However, amongst some of those who give the impression they understand the scheme, what really surprises me is the obtuseness with which this issue is approached. Reading Jan Moir’s column (although admittedly it is the Daily Mail); she writes: ‘‘she risked losing her £54 a week Jobseekers Allowance if she turned down the unpaid work experience” and goes on to describe the opportunity for Reilly to work for those two weeks as ‘‘a bonus’’. Well at least the Mail bosses will know what to give Moir for a Christmas bonus – two weeks stacking shelves in Poundland on £54 a week!

On a serious note, however, if you take the amount of £54 and divide it by 20 (which is the number of hours if you did a 4 hour shift daily Monday to Friday); the amount paid per hour is £2.70. The amount that is legal for an apprentice is £2.65. Alternatively, for an adult over the age of 21, JSA is equivalent to about 9 hours of minimum wage and most of these placements are full time, which is more than 9 hours of work per week. [Note, the actual amount for JSA is £56.25 rather than the £54 referred to by Moir] Now, this scheme is ridiculous; those who are 18 or 19 and put on the scheme are being paid apprentice rates for a temporary job with no prospects; they should be given a proper apprenticeship in a company where there are future job prospects for them rather than being paid pittance for the effort with no long term opportunity to secure a job.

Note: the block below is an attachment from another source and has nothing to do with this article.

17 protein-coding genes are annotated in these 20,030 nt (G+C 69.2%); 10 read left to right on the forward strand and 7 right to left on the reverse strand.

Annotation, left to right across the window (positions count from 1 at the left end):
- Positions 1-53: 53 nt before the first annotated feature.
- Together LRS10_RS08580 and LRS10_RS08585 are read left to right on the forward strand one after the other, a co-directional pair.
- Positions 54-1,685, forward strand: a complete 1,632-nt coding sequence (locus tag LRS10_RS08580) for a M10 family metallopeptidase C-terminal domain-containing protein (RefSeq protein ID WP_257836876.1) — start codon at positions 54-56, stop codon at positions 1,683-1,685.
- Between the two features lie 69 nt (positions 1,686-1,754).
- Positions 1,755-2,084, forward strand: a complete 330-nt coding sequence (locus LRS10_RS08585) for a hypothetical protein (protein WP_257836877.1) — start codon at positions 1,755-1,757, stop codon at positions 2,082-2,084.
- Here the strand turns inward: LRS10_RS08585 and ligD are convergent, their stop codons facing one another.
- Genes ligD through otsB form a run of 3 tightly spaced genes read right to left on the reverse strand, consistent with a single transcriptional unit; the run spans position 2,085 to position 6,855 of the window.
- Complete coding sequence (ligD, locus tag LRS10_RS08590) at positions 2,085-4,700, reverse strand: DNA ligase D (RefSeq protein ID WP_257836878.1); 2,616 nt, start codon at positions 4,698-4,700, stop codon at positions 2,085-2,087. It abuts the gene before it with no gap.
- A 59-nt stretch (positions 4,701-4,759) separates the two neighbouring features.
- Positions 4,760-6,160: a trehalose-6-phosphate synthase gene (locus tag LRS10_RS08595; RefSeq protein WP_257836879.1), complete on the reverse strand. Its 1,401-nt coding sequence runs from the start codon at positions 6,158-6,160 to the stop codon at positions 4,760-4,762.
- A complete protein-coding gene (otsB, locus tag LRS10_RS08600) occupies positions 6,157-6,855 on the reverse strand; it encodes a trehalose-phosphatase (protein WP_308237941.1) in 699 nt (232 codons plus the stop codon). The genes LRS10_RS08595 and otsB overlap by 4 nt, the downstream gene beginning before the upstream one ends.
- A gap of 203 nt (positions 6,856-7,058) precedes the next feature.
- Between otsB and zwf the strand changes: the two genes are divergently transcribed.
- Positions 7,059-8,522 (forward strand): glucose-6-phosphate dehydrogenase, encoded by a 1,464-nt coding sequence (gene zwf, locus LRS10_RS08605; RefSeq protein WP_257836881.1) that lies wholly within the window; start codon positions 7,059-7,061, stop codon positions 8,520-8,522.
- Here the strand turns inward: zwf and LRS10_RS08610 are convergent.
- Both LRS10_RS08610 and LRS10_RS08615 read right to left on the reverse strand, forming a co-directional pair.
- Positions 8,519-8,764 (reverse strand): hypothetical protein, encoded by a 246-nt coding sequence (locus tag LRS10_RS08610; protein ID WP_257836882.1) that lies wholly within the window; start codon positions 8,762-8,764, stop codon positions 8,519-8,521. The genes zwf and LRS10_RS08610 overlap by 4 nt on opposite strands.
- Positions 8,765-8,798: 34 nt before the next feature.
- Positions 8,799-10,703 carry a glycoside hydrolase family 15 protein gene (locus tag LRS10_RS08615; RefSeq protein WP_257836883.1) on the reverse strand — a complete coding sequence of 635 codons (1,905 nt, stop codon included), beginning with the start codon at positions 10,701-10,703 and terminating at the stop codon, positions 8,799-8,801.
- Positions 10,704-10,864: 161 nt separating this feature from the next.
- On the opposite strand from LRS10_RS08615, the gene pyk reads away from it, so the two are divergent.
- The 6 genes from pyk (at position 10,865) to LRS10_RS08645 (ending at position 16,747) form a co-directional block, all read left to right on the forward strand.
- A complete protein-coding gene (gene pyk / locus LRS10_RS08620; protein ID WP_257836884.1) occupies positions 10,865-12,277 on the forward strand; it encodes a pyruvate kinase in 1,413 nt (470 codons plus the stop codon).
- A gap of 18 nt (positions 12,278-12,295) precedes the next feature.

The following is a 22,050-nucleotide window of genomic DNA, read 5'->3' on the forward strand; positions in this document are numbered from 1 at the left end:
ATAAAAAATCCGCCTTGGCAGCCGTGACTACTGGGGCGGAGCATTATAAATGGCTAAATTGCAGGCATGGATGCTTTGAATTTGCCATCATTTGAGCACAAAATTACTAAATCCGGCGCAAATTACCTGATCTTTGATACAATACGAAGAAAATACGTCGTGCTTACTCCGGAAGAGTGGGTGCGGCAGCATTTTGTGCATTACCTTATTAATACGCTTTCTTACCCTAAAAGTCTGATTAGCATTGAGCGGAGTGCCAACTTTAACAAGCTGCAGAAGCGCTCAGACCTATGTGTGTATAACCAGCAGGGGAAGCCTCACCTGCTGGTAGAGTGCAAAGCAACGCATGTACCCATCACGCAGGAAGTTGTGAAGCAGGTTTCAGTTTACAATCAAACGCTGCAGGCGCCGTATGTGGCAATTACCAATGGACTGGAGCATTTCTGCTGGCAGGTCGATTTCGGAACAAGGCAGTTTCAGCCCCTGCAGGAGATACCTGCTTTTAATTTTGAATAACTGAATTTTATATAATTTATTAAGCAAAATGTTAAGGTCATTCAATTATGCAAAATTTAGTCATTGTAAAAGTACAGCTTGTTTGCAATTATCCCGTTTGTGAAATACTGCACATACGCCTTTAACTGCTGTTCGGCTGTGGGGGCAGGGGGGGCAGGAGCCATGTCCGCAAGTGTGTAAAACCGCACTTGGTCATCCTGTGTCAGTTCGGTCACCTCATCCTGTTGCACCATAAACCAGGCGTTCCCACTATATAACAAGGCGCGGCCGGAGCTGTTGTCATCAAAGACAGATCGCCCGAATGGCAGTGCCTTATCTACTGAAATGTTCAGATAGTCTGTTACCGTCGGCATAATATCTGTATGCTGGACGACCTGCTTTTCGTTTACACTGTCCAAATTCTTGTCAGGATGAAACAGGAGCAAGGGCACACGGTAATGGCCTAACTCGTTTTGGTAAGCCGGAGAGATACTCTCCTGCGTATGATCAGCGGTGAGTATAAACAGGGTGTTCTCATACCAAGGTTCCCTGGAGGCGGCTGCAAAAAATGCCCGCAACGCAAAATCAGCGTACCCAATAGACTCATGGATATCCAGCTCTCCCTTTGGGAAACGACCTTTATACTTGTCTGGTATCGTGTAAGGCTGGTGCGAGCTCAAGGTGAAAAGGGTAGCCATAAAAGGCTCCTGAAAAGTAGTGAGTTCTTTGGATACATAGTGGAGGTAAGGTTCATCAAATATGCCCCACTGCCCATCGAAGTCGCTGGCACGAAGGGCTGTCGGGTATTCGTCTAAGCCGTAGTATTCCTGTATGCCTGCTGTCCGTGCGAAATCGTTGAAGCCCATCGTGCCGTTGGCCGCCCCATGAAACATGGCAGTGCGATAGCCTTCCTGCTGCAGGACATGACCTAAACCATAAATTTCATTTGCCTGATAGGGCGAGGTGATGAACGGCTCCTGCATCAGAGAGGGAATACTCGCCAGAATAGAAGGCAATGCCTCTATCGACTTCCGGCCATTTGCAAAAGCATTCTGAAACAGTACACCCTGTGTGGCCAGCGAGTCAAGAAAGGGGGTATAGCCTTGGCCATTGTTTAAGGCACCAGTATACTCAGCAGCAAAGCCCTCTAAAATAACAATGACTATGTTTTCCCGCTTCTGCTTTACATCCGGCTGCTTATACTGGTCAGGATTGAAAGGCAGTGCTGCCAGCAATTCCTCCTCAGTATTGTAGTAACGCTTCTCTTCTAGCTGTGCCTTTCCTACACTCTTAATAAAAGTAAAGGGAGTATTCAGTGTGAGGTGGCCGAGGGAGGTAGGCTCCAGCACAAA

Secondly, those who have left university and have been put on this scheme will be invariably older than 21, meaning they are working for far less than minimum wage doing jobs that quite frankly the Workfare providers should be providing as fully paid employment opportunities. This would reduce unemployment, ensure decent payment for the work being done and reduce the number of people on benefits.

And when we look at the detail of the case concerning Reilly; it wasn’t the case that she was a benefit scrounger, or even that she wasn’t making an effort to seek employment or improve her employment prospects. She was acting as a volunteer in a museum; volunteers are vital to preserving the cultural elements of our society and this is recognised in Cameron’s repeated attempts to win the public over to his concept of the Big Society and moreover, that experience will be far more valuable to her when seeking a job in her area of speciality.